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Cyclohexanone (CASRN 108-94-1)

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Cyclohexanone; CASRN 108-94-1

Human health assessment information on a chemical substance is included in the IRIS database only after a comprehensive review of toxicity data, as outlined in the IRIS assessment development process. Sections I (Health Hazard Assessments for Noncarcinogenic Effects) and II (Carcinogenicity Assessment for Lifetime Exposure) present the conclusions that were reached during the assessment development process. Supporting information and explanations of the methods used to derive the values given in IRIS are provided in the guidance documents located on the IRIS website.

STATUS OF DATA FOR Cyclohexanone

File First On-Line 09/30/1987

Category (section)
Last Revised
Oral RfD Assessment (I.A.) on-line 09/30/1987
Inhalation RfC Assessment (I.B.) no data
Carcinogenicity Assessment (II.) no data

_I.  Chronic Health Hazard Assessments for Noncarcinogenic Effects

_I.A. Reference Dose for Chronic Oral Exposure (RfD)

Substance Name — Cyclohexanone
CASRN — 108-94-1
Last Revised — 09/30/1987

The oral Reference Dose (RfD) is based on the assumption that thresholds exist for certain toxic effects such as cellular necrosis. It is expressed in units of mg/kg-day. In general, the RfD is an estimate (with uncertainty spanning perhaps an order of magnitude) of a daily exposure to the human population (including sensitive subgroups) that is likely to be without an appreciable risk of deleterious effects during a lifetime. Please refer to the Background Document for an elaboration of these concepts. RfDs can also be derived for the noncarcinogenic health effects of substances that are also carcinogens. Therefore, it is essential to refer to other sources of information concerning the carcinogenicity of this substance. If the U.S. EPA has evaluated this substance for potential human carcinogenicity, a summary of that evaluation will be contained in Section II of this file.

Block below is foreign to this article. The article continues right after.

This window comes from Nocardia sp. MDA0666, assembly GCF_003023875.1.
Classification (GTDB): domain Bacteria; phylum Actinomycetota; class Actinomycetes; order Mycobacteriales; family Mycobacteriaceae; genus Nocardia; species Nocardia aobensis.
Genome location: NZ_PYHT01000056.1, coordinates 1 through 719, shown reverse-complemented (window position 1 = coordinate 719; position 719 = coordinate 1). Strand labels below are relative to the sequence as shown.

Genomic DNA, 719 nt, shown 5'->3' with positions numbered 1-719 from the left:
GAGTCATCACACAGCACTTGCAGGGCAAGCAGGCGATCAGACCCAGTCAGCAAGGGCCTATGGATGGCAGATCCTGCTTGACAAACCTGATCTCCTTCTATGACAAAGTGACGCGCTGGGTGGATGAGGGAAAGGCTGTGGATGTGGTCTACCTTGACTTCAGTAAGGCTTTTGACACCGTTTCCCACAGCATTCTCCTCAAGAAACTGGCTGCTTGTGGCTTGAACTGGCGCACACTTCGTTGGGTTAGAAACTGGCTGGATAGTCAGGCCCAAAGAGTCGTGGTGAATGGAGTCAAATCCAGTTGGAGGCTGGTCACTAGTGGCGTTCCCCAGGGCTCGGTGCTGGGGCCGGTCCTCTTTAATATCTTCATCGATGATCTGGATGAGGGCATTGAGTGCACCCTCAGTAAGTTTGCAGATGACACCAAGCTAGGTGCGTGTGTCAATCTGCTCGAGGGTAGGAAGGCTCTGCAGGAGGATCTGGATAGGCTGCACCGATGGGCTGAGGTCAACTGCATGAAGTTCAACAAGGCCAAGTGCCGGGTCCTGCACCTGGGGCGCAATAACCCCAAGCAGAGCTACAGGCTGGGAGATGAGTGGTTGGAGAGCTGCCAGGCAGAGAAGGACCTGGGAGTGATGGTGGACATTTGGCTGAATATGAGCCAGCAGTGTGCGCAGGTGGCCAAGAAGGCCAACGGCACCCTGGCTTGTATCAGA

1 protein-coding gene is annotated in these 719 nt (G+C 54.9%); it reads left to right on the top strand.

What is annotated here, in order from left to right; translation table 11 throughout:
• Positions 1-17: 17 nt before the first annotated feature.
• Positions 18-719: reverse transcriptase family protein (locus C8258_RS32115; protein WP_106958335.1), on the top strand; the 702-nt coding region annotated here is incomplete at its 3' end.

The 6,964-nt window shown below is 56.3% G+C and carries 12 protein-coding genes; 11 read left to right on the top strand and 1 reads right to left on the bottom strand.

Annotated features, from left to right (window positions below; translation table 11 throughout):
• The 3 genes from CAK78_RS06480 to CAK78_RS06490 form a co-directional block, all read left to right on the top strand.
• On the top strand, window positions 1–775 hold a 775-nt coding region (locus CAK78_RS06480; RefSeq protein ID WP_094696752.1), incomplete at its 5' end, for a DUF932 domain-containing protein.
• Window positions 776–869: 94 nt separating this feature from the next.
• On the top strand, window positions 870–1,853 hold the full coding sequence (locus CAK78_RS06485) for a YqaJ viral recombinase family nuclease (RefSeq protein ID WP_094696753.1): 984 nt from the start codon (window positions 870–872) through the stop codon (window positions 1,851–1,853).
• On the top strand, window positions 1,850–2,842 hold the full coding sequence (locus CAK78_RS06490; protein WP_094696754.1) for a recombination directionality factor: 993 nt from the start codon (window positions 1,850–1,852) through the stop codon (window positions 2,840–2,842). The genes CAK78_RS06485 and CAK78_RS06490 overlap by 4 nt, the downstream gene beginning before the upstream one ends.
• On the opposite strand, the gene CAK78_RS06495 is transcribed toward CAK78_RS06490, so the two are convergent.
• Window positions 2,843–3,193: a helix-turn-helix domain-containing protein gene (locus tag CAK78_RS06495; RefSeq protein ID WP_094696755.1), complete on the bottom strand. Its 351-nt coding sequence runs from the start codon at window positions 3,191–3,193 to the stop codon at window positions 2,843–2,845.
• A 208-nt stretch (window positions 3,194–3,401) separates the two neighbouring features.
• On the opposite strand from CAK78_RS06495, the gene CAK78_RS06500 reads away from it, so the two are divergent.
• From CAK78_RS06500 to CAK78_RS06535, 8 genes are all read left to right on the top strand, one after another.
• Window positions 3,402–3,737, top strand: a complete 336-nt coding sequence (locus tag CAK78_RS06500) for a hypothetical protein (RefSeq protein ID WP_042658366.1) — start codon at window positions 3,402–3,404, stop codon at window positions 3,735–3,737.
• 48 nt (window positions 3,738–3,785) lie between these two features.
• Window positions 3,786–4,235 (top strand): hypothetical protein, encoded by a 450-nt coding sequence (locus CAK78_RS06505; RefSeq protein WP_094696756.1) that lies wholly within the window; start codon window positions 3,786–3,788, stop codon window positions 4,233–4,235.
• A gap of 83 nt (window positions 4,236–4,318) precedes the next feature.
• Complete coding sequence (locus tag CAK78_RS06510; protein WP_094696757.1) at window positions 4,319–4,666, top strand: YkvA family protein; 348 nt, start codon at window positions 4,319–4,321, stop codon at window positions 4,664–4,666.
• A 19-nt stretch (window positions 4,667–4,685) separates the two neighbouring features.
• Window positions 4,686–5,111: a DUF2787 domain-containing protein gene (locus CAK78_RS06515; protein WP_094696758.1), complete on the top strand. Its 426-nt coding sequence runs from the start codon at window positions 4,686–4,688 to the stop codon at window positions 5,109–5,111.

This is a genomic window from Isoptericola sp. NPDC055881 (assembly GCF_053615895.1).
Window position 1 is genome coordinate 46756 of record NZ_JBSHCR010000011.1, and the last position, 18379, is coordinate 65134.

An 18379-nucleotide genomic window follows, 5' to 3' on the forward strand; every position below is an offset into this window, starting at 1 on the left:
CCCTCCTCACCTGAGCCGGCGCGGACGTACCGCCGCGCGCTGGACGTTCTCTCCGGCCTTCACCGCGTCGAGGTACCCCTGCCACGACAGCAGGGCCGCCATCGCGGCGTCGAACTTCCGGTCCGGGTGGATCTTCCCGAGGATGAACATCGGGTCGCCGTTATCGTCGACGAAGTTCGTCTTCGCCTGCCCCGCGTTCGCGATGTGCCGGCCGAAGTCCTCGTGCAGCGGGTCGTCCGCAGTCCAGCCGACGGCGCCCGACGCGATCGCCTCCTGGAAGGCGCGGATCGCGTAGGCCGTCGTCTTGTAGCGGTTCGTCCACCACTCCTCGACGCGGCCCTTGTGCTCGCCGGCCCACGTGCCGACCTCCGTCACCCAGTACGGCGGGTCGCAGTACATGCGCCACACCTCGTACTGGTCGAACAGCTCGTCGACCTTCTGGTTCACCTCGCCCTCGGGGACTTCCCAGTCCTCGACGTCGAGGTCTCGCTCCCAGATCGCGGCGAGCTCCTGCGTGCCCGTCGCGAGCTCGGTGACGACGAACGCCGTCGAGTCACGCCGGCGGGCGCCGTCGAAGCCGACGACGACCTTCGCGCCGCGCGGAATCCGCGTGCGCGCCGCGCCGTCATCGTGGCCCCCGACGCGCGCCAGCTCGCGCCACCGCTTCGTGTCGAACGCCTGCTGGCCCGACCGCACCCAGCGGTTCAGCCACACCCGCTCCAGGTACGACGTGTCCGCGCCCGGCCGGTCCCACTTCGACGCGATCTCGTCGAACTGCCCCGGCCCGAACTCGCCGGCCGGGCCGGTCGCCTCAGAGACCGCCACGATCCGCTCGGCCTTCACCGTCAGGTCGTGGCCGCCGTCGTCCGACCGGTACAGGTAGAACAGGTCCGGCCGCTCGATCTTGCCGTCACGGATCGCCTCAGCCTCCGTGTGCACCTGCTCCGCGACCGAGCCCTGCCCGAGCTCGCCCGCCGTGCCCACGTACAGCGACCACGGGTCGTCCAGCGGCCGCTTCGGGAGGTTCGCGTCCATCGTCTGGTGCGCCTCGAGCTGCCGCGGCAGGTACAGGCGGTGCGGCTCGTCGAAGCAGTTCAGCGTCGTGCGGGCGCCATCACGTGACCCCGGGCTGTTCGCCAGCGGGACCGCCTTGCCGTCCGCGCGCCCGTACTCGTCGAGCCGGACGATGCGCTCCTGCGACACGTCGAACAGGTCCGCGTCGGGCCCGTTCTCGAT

__I.A.1. Oral RfD Summary

Critical Effect
Experimental Doses*

Body weight

Chronic Rat Oral

Lijinsky and Kovatch,

NOAEL: 3300 ppm in
water (converted to 462

LOAEL: 6500 ppm in
water (converted to 910


*Conversion Factors: Water intake = 49 mL/day; rat body weight = 0.35 kg

__I.A.2. Principal and Supporting Studies (Oral RfD)

Lijinsky, W. and M. Kovatch. 1986. A chronic toxicity study of cyclohexanone in rats and mice (NCI study). J. Natl. Cancer Inst. 77(4): 941-949.

A chronic bioassay study with cyclohexanone was conducted with F344 rats and B6C3F1 mice (Lijinsky and Kovatch, 1986). Cyclohexanone was administered as a solution in the drinking water; rats were dosed at 3300 or 6500 ppm levels, male mice at 6500 or 13,000 ppm, and female mice at 6500, 13,000 or 25,000 ppm levels. Each treatment group consisted of 52 animals/sex for both mice and rats. Survival and weight gain were similar to the controls in both sexes of either species treated with the lowest dosage of cyclohexanone, but weight gain was depressed at all of the higher doses. Female mice treated with both the higher doses (13,000 or 25,000 ppm) and male mice treated with the high dose (13,000 ppm) exhibited increased mortality as compared with controls; 50% of the females treated with 25,000 ppm cyclohexanone survived beyond 1 year. Based on these effects, the 3300 ppm cyclohexanone (converted to 462 mg/kg/day) in rats is considered the NOAEL, whereas the high dose (6500 ppm or 910 mg/kg/day) that causes decreased body weight gain was considered the LOAEL in rats.

__I.A.3. Uncertainty and Modifying Factors (Oral RfD)

UF — An uncertainty factor of 100 was applied; 10 for interspecies extrapolation and 10 for intraspecies variability among the human population.

MF — None

__I.A.4. Additional Comments (Oral RfD)

In a French study by Gondry (1973), pregnant mice were administered a diet containing 1% (approximately 1300 mg/kg/day) cyclohexanone throughout their gestation and lactation period. An increased rate of neonatal mortality was observed during the first 21 days of life. Details of this study were unavailable. Schroeder (1984) evaluated the embryotoxic and teratogenic effects of cyclohexanone in rats exposed through inhalation at 0, 320, 680, and 1430 ppm levels during 9-16 days of gestation. Evaluation of teratologic data showed no incidence of teratogenicity in rats treated with any of the above doses, whereas the high dosage caused significant depression of both maternal and fetal body weights. Therefore, the high dose, 1430 ppm (457 mg/kg/day) was a LOAEL and the mid dose, 686 ppm (219 mg/kg/day) was considered to be a NOEL for maternotoxicity and fetotoxicity in rats.